Back in 2003, I remember sitting in the cinema to watch the final film in the Lord of the Rings trilogy. I remember watching the climax to one of Western cinema’s landmark achievements. I remember my chest swelling as I was about to exhale a fulfilled sigh as the film ended.
And then I remember the film not ending.
It’s a common joke among movie fans that the film had multiple endings. It was as if the director, Peter Jackson couldn’t bear to let go, adding numerous postscripts to a story that had already reached its natural and satisfying conclusion.
After winning a record 18th gold medal at London 2012, Michael Phelps had reached the end. A fitting valediction for the most gilded Olympic career there’s ever been. But like The Return of the King, the story didn’t end. In the grandmother of all postscripts, Phelps came back to swimming to compete at the Rio Olympics.
The notion of an athlete coming out of retirement is nothing new. The list includes Michael Schumacher, Evander Holyfield, Kim Clijsters, and Michael Jordan, among others, which compels us to take a look at why this is such a common leitmotif.
In a world where so much fame, money, and attention can be garnered by sporting success, I suspect there’s a correlation between the returning athlete and the musician (or band) who can’t bear to retire, always having one “final” farewell tour. Because to walk away would expedite a confrontation with a gaping void where the adoration and affirmation of complete strangers once resided. The Stone Roses song, I Wanna Be Adored could be the unretiring athletes anthem.
And the chase of victory can be an addictive opiate. It’s worth noting that elite athletes seldom choose to retire. It’s a choice the way that writing your will is a choice. It’s borne out of necessity rather than desire. It’s the grudging acceptance of a situation you would prefer to not countenance.
It’s redolent of Chris Rock’s (pretty narrow-minded) assertion that “men don’t settle down, we surrender”. Do athletes genuinely quit their sport, or do they just surrender to the irrevocable passing of time?
Part of Phelps’ reasoning for returning was that he had “unfinished business”. But he was already one of the greatest Olympians – if not the greatest – ever. It begs the question, what needed finishing?
The closest we’ve got to an answer over the past week is the desire for Phelps to avenge his surprise loss to Chad Le Clos in the 200 metre butterfly from four years ago. Avenge may seem a strong word in this context; after all, it’s only sport. But “Phelps Face” was a visage borne of vengeance.
He summarily got his revenge over Le Clos, stating afterwards, “I didn’t say anything to anybody else, but there wasn’t a shot in hell I was losing that tonight.” But it felt that even vanquishing Le Clos wasn’t his main motivation. That victory pose felt more like a reaffirmation that was he still the man, and had taken back his kingdom.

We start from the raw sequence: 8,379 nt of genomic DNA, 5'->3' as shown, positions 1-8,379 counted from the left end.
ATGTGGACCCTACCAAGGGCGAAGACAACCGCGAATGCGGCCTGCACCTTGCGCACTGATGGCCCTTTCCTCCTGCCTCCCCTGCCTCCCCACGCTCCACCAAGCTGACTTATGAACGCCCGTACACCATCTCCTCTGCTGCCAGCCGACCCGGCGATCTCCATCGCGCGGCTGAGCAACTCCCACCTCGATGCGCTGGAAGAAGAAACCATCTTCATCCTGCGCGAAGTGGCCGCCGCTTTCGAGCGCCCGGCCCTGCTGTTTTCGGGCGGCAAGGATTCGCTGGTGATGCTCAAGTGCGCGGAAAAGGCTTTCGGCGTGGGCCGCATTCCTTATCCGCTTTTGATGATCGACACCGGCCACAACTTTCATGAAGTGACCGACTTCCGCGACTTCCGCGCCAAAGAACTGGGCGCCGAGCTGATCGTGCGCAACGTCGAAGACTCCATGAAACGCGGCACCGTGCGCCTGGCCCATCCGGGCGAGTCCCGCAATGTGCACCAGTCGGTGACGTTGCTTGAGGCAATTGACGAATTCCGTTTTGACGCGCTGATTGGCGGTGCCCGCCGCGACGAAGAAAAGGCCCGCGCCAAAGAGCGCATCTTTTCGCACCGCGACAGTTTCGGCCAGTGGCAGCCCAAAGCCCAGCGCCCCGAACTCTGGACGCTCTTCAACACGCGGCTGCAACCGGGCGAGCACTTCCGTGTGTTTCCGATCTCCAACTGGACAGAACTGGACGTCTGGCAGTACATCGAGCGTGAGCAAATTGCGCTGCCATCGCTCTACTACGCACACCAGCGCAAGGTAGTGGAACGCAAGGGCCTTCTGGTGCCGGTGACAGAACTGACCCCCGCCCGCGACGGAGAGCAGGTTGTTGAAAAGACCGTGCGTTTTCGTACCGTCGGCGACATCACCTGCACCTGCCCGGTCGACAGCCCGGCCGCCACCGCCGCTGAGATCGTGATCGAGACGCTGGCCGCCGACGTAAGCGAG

Sometimes sport can be an allegory for – and microcosm of – life. When the end comes, it’s common to want a little more time. But rarely do we see someone manage to cheat sporting death, and put a few extra years on their professional existence the way Phelps has done.
But no-one can cheat it for ever. Phelps has said that Rio will be his final competition, and his Olympic funeral isn’t the one to take place at these Games: Jessica Ennis-Hill; Venus Williams; David Weir in next month’s Paralympics. Phelps admitted to being in a dark place post-London 2012. Was he hoping that Rio 2016 would allow him a level of contentment that he’s hitherto been unable to attain?
Regardless, if Phelps wasn’t sure exactly what he was looking for, maybe he found it in Rio. In the aftermath of his 22nd gold, he said, “I’ve been able to do everything I ever wanted.” Let’s hope so, because sport is littered with the strewn ambitions of those who went on too long. On a long enough timeline, sport becomes a game of roulette. Play long enough and eventually your number won’t come up.
To watch his stupefying turn in the 4×100 freestyle relay, or the way he blitzed past Ryan Lochte in the 200 individual medley in the breaststroke leg (notionally his weakest of the four disciplines, and Lochte’s strongest) was to watch a man attack his races with a voracious ardour, as if each one could be his last. This time, it finally might be.
 – To return to Lord of the Rings, it felt like this clip.
 – The inverse of this is also true. Just look at the Cleveland Cavaliers.
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“Two Weeks Notice” is Shane Thomas’s bi-monthly column encompassing “Pop culture to sport, and back again“ Shortlisted for EI Arts, Culture and Entertainment commentator of the year 2015
There’s sport, and then there’s the Olympic and Paralympic Games. It’s an event like no other. Over the next few weeks this series, curated by Shane Thomas, will cover the medals, the nationalism, the competition, the corporatisation, the exploitation, and the sporting brilliance of Rio 2016.